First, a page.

Britain remains trapped in Brexit uncertainties. Following the departure of two prime ministers, David Cameron and Theresa May, the country is again looking for the next candidate for the top job.
Boris Johnson, the former foreign secretary and a former mayor of London, is currently the frontrunner for leadership of the Conservative Party as it awaits an urgent rescue.
In the party leadership contest, over ten candidates would go through initial screening by some 312 Conservatives in the Parliament. All the party members would then choose from among the final two candidates.
Those eligible to take part, from the screening of candidates to the voting process, constitute only a tiny fraction of the population. In other words, there is no such thing as a ‘civic nomination’.
There are warnings from the public that a “black box operation’ witnessed three years ago in the party leadership contest should not be repeated.
Back then, what happened to the final candidates was that one of them decided to leave, while the other candidate was appointed without the need for voting.
This time, it is hoped that the process can be seen as more open and transparent. Moreover, because the Conservatives do not form a majority in the Parliament, they will only be able to lead the government if they can win an alliance with parties in Northern Ireland.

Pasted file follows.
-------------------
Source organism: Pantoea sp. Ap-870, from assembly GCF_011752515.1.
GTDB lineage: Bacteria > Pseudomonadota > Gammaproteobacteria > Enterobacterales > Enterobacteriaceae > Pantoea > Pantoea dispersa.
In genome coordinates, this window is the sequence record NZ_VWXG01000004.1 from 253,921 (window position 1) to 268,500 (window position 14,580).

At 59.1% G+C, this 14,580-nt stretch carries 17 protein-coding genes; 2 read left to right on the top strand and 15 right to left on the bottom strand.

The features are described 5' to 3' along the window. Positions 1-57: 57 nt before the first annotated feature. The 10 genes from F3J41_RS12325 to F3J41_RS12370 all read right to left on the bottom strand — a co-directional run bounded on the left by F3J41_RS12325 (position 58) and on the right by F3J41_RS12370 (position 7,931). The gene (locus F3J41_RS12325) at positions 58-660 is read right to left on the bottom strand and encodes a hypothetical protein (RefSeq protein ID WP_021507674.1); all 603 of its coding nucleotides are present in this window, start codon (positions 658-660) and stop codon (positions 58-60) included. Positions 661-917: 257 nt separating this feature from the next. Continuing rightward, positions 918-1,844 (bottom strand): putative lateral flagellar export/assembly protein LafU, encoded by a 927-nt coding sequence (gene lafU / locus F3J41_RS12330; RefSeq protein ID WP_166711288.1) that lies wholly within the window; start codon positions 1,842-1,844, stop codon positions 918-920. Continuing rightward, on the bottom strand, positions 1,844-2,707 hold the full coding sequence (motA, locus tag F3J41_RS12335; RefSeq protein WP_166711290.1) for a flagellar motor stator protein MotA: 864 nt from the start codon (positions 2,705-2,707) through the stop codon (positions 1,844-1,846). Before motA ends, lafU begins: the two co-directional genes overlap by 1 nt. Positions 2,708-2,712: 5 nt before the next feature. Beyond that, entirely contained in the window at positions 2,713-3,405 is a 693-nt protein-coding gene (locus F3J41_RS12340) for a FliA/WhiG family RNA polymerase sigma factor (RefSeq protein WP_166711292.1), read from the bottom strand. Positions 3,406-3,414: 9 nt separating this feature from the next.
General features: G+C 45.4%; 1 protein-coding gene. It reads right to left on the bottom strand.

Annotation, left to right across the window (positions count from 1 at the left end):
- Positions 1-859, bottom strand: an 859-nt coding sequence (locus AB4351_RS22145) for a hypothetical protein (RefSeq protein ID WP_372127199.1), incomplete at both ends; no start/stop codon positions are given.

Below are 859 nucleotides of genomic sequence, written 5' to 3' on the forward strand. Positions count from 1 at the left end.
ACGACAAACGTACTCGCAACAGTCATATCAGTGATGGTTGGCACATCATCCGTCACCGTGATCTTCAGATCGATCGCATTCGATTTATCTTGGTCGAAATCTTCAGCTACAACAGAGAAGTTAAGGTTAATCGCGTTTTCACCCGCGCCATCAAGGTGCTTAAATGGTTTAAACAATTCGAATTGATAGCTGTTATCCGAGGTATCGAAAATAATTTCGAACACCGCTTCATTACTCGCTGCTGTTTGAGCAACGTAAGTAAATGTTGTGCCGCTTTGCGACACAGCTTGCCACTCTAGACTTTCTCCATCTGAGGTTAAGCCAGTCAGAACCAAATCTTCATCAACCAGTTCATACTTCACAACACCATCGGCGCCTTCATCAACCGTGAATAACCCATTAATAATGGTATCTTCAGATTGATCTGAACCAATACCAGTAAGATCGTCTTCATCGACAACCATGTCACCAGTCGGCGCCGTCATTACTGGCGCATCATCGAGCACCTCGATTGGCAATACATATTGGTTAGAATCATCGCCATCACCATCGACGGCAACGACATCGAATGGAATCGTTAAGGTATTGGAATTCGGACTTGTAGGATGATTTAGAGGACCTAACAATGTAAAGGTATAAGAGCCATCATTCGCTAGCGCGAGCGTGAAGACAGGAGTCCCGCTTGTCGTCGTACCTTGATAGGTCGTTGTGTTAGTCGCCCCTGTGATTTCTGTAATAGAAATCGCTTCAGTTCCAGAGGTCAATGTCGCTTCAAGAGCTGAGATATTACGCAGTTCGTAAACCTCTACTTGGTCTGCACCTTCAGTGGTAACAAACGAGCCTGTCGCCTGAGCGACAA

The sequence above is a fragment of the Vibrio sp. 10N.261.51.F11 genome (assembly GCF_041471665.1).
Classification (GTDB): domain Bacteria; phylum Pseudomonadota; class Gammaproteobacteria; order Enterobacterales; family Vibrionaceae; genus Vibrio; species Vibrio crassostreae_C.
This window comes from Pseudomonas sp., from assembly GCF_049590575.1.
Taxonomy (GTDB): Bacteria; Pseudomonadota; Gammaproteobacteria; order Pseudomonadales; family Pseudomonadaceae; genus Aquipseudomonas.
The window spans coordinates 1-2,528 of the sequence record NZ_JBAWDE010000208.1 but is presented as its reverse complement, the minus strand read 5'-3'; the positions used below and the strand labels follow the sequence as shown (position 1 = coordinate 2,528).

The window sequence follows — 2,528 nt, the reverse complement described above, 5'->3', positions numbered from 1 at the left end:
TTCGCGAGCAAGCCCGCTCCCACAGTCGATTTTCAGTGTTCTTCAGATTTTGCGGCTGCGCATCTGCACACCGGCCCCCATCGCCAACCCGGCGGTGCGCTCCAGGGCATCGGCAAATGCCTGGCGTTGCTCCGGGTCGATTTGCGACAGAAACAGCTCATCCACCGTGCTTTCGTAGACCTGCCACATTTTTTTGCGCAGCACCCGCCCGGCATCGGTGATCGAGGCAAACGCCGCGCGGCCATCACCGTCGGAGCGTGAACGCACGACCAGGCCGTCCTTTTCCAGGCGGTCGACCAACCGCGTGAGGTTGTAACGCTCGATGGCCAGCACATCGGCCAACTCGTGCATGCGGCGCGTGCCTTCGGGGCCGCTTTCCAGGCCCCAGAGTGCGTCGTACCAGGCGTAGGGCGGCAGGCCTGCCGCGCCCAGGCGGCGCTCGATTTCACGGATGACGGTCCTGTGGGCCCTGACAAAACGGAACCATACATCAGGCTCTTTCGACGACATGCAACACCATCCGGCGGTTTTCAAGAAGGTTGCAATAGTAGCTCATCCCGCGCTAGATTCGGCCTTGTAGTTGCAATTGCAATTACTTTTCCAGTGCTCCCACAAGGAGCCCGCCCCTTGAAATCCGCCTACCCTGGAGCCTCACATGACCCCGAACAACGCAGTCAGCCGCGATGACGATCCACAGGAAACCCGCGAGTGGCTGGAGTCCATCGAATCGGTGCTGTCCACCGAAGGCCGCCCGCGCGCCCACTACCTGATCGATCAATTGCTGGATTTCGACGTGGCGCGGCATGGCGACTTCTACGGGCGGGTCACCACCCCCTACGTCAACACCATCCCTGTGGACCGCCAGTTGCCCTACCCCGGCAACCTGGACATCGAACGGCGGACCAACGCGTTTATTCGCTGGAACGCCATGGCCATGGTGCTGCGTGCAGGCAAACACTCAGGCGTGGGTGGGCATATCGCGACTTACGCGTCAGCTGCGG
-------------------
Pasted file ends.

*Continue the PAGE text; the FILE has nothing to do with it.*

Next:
A major fault of Theresa May was her dubious political judgment. Earlier, she had called an early election. This led to the loss of majority votes in the Parliament, and also the decline of her popularity. With less bargaining power, May’s proposed withdrawal deals with EU were repeatedly rejected in the Parliament.
Many British politicians have argued that May has failed to make any significant contribution to the UK.
Her most memorable quote was ‘Brexit means Brexit’. However, this is yet to be realized given the ongoing controversy.
For those who are keen on a clean break, they insist on all the benefits from regaining the control. As for the anti-Brexit supporters, they feel the situation will not improve regardless of whether Britain will remain part of the EU or not. Neither side can convince the other.
Most British citizens, when asked, say they are tired of the situation, and are keen to see a conclusion of some sort, and then move on.
The Parliament has rejected May’s Brexit proposals, and at the same time they have voted down the option of leaving EU without a deal. This certainly puts the country in a tricky situation.
A candidate running for the prime minister election has urged the Queen to intervene and stop the Parliament meetings, so that the government can implement the next steps on its own.
Some critics fear this will damage the existing political system and foundation. Others, however, argue that the Brexit issue has exposed the current system’s inability to handle the deep divide in UK society.
This article appeared in the Hong Kong Economic Journal on June 17
Translation by Jennifer Wong with additional reporting
[Chinese version 中文版]
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